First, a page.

We’ve all been cautioned to never judge a book by its cover, but the cover of The Japanese Grill: From Classic Yakitori to Steak, Seafood, and Vegetables by Tadashi Ono and Harris Salat gets the mouth watering and the mind spinning. A perfectly-grilled Porterhouse steak is completely cut from the thick bone and presented in a way that stays true to the popular cut of beef. In short, it makes a reader very excited to see what the inside of the book has to offer up.
Salat is a writer by trade, and he teamed up with Tadashi to write this large and informative book. Tadashi is a world-renowned chef and restaurant owner, and both men are huge fans of the grilling process. Salat is careful not to overstep the bounds of a writer hired to convey information, but he does infuse a few of the lessons and excerpts with some of his own opinions and experiences. Ultimately, the book is a clear glimpse into the mind of Tadashi. A themed cookbook is nothing new, but a cookbook that speaks to a broad audience about a technique of cooking from an expert in the field is almost always welcomed by culinary enthusiasts.
The book’s first dozen pages aim to dispel the widely-believed myth that authentic Japanese dishes cannot be prepared using conventional North American grilling techniques. Tadashi is passionate in his belief that cornerstone Japanese ingredients such as soy sauce and miso are absolutely perfect for live-fire grilling, and his passion comes across clearly over the course of the many recipes.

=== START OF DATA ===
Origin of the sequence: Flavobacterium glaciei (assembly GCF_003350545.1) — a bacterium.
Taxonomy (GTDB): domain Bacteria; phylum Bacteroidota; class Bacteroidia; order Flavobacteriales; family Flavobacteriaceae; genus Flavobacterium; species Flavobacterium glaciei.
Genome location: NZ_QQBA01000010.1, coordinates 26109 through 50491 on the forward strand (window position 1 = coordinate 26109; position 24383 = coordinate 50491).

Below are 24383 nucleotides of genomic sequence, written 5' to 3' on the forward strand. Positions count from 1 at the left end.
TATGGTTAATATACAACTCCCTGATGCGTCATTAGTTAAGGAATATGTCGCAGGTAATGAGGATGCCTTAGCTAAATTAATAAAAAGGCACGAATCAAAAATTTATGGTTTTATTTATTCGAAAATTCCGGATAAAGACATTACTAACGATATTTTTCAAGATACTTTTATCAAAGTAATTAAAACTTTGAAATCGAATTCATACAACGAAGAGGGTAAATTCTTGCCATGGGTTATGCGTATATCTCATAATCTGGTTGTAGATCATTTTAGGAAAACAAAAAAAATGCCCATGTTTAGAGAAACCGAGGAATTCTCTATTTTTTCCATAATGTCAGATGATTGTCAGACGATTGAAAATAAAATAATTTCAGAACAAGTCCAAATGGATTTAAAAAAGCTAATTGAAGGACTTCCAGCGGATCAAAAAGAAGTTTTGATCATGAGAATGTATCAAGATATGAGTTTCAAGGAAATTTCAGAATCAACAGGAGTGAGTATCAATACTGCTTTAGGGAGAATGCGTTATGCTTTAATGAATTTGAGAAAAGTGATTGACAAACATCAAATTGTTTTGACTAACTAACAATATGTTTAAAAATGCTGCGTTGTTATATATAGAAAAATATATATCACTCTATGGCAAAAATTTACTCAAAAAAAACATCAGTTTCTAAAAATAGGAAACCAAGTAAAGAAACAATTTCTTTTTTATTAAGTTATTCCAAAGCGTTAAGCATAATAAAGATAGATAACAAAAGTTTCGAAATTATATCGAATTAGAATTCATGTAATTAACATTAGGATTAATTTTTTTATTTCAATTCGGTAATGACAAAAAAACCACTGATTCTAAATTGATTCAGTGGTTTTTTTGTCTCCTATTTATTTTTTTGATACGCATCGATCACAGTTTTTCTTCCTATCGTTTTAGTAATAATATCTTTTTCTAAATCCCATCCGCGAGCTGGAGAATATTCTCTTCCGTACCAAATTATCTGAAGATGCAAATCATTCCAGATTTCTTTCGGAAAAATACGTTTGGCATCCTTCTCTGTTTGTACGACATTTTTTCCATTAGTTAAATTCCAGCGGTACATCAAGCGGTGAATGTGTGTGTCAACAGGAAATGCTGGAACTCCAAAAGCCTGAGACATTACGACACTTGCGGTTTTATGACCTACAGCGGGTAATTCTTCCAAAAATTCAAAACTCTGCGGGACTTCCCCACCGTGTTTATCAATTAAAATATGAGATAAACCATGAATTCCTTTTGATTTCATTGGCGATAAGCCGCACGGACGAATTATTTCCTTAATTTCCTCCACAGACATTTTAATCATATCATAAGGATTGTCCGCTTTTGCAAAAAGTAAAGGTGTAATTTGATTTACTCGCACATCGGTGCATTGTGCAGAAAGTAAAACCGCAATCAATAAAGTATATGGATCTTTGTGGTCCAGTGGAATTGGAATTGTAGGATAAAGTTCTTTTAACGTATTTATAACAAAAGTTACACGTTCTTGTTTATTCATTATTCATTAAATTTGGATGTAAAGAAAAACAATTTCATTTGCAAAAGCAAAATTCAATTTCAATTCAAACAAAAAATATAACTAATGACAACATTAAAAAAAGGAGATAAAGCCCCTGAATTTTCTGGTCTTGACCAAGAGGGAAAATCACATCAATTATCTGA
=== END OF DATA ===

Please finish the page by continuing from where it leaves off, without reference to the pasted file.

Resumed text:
The structure of the text is modern, varying in subject and layout. On any given page there may be boxes of text above and below the recipe and instructions, and within those boxes is everything from short anecdotes to quick suggestions about how to store a certain type of meat. The many different offerings of the book keep a reader engaged and actually turning the pages to read onward. This is a rare feat for cookbooks, which are often referenced one or two pages at a time.
A very helpful and logically laid out index is perhaps the most valuable component of the book. Readers are able to look up simple concepts such as bacon or carrots, whereupon they will be directed to each page that makes mention of the specific food. A well-structured index is obviously essential to any cookbook, and this one boils the search down to the most commonly used ingredients.
One knock on the book is that it rarely if ever takes budgets or thriftiness into account, which is a theme that is gaining much traction in an era when most families are counting their nickels. It would be nice to be able to prepare each and every one of the delicious dishes in this book, but doing so would definitely put a dent in a pocketbook. For the foodies that do not consider cost when putting together a shopping list, this book is a perfect fit.